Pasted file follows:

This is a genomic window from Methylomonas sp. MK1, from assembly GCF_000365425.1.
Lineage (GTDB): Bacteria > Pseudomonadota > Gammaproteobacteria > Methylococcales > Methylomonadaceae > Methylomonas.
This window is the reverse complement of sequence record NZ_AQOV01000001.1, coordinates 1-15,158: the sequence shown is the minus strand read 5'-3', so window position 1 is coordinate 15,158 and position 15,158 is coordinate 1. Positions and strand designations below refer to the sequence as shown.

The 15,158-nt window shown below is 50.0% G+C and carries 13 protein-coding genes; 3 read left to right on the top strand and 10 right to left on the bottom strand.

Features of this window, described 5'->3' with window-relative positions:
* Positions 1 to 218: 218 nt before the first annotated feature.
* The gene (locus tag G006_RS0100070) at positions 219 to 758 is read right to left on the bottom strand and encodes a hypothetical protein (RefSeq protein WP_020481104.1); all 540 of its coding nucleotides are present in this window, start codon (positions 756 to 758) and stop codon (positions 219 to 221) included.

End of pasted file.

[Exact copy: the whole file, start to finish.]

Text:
This is a genomic window from Methylomonas sp. MK1, from assembly GCF_000365425.1.
Lineage (GTDB): Bacteria > Pseudomonadota > Gammaproteobacteria > Methylococcales > Methylomonadaceae > Methylomonas.
This window is the reverse complement of sequence record NZ_AQOV01000001.1, coordinates 1-15,158: the sequence shown is the minus strand read 5'-3', so window position 1 is coordinate 15,158 and position 15,158 is coordinate 1. Positions and strand designations below refer to the sequence as shown.

The 15,158-nt window shown below is 50.0% G+C and carries 13 protein-coding genes; 3 read left to right on the top strand and 10 right to left on the bottom strand.

Features of this window, described 5'->3' with window-relative positions:
* Positions 1 to 218: 218 nt before the first annotated feature.
* The gene (locus tag G006_RS0100070) at positions 219 to 758 is read right to left on the bottom strand and encodes a hypothetical protein (RefSeq protein WP_020481104.1); all 540 of its coding nucleotides are present in this window, start codon (positions 756 to 758) and stop codon (positions 219 to 221) included.